Canadians off to great start at women’s open

Chris Zelkovich
The Eh Game

It was a pretty positive day for homegrown golfers at this year's CN Women's Canadian Open.

And the biggest day came from a rather unexpected source. Jennifer Kirby of Paris, Ont., stands among the leaders after she shot an impressive 67 at Edmonton's Royal Mayfair Golf Club.

The 22-year-old didn't look out of place at all in finishing the day at three under par. Along with Inbee Park, Na Yeon Choi and Karine Icher, she sits only two strokes behind co-leaders Lydia Ko, Angela Stanford and Christel Boeljon. Americans Paula Creamer and Cristie Kerr are one back of the leaders at -4.

Kirby wasn't the only Canadian to open with a good round. Isabelle Beisiegel and Samantha Richdale both recorded par rounds and are only five strokes off the lead. Fellow Canadians Lori Kane, Jessica Shepley, Maude Aimee-Leblanc and Stephanie Sherlock are all one over par heading into Friday's second round.

Amateurs Brooke Henderson and Anne Catherine Tanguay are two over.

While things are looking good on the course, they are also playing out a lot better for Golf Canada this time than they did during the last sponsorship go-around.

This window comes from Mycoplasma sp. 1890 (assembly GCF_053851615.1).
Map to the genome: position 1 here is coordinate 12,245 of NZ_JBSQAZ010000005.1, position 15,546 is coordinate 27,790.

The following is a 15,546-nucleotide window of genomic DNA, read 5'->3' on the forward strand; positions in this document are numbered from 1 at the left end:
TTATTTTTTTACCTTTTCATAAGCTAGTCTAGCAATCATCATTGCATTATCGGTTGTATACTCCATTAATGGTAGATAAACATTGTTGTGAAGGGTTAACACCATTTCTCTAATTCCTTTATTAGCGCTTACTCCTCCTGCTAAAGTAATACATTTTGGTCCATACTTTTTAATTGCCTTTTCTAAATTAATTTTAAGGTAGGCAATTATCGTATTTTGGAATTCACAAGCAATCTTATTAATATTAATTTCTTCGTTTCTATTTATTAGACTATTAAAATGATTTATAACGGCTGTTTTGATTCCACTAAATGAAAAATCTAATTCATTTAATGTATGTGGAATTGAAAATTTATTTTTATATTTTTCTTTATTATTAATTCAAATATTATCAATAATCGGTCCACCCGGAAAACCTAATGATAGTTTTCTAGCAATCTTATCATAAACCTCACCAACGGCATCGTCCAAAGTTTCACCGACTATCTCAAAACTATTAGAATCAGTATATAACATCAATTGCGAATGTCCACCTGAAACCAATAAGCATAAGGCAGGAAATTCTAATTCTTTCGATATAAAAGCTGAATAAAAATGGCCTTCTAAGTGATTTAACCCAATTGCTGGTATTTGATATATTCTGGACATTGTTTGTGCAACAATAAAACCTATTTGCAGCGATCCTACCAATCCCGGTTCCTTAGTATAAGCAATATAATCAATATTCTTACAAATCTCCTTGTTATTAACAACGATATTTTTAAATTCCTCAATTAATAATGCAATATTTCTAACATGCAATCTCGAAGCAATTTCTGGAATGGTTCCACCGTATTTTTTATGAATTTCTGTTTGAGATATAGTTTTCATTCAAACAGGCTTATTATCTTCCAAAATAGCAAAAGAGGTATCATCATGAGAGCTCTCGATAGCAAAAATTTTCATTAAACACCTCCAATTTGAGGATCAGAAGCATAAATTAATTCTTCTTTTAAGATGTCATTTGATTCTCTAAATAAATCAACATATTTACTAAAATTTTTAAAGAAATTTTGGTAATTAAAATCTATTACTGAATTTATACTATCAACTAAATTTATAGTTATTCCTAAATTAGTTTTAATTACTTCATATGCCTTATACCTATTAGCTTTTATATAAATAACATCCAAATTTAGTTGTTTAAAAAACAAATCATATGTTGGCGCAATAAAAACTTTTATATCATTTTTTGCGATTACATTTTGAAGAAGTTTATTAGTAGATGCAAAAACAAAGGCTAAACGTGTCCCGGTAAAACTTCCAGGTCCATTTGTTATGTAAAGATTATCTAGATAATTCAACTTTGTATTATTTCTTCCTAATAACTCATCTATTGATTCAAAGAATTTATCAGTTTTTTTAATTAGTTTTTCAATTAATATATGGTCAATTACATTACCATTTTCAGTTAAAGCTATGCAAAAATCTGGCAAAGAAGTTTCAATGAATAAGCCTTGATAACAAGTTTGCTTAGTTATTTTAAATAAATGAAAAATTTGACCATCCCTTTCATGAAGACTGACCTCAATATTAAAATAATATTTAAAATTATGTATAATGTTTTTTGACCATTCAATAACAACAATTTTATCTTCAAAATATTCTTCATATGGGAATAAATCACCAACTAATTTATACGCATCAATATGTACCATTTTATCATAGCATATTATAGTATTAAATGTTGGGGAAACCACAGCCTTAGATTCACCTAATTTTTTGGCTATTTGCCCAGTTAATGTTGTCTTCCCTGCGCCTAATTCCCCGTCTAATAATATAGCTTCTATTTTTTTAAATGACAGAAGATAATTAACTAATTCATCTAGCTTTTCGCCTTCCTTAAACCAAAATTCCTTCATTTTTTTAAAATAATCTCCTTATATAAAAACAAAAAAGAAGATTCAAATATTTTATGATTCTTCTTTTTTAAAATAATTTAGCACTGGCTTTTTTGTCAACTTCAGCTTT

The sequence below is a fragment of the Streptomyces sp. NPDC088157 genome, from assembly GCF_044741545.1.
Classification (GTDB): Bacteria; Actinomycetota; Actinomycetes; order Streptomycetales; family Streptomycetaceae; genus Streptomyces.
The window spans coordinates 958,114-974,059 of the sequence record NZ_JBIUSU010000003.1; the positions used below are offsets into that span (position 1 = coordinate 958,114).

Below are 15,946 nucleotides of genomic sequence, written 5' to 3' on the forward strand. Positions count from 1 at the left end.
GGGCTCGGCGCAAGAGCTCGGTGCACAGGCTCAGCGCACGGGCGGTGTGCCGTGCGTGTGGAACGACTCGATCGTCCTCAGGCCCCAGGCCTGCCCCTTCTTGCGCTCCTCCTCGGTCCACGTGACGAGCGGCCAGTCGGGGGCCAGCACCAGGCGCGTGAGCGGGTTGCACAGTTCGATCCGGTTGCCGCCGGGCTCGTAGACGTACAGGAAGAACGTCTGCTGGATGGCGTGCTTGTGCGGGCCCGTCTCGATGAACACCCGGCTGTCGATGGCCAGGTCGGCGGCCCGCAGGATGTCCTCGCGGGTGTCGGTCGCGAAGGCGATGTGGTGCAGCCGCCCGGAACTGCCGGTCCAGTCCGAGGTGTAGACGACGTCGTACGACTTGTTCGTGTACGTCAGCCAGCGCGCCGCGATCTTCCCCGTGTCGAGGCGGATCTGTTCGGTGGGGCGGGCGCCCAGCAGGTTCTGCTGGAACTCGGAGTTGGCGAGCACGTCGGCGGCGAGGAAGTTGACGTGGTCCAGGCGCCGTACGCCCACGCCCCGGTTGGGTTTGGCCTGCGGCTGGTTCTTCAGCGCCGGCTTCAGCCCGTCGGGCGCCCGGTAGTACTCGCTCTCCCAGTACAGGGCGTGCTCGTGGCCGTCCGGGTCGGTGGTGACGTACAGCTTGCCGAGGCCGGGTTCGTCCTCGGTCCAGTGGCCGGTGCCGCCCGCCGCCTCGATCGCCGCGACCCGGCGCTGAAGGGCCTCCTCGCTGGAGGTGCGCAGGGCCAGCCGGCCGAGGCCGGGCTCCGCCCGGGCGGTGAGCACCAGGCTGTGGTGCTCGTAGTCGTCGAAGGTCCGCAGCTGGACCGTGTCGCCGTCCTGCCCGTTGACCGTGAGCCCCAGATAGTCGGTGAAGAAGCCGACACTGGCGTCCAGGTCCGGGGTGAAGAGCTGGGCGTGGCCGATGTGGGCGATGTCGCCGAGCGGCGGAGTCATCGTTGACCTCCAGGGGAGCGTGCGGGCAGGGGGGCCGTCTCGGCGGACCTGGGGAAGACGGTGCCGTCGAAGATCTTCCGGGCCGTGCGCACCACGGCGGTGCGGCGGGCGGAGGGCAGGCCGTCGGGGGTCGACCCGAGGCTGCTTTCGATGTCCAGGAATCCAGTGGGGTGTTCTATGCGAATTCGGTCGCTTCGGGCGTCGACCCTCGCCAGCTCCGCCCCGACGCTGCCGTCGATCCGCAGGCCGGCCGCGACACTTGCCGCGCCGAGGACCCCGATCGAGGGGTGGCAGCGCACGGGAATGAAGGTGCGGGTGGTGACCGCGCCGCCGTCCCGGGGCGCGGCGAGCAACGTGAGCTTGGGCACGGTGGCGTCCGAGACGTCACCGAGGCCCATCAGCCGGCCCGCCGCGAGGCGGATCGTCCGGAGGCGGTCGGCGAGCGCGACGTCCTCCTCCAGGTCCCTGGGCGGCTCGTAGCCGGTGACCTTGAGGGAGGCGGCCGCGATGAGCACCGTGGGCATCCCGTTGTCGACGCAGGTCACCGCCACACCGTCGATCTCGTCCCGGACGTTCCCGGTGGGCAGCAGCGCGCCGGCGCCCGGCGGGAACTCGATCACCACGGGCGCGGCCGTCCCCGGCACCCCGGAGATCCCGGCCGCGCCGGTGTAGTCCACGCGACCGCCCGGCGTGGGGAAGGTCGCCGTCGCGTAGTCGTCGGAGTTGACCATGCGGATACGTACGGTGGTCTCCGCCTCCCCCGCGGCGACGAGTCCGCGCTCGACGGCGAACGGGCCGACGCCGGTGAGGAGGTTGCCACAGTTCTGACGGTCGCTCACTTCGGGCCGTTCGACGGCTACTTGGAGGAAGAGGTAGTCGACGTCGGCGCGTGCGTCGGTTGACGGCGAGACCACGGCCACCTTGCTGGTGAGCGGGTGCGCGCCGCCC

When BMO Financial Group pulled the plug on sponsoring the LPGA event after the 2005 tournament, things looked pretty bleak. No replacement stepped forward right off the bat and at one point the Royal Canadian Golf Association (Golf Canada's predecessor) said it might have to stage a cut-down version of the national championship in 2006 and pray for someone to rescue the tournament. There was even talk that the event might go into hiatus, which would likely be the beginning of the end.

It was the same kind of talk that dominated the golf news a few years before that when federal legislation meant an end to sponsorship by tobacco companies. Many believed that without Du Maurier, the Open was dead. But the Bank of Montreal came along -- it apparently had as much money as the cigarette companies -- and nothing was lost.

When BMO stepped aside, CN Rail stepped into the breach and things have gone swimmingly since -- at least until the railroad folks announced they were getting of the golf train after this year.

This time around, Golf Canada isn't even mentioning the possibility of a Canadian Open Women's Lite.

Golf Canada head Scott Simmons told reporters in a conference call earlier this week that he’s close to a new deal on sponsorship and expects to make an announcement before Labour Day.

“It’s an event that is very marketable," Golf Canada's CEO and executive director said. ``I’ve talked to 48 companies in the last nine to 12 months. We had some serious interest from quite a few parties, but we’re down now to probably two and I’m confident we’re going to get it done."

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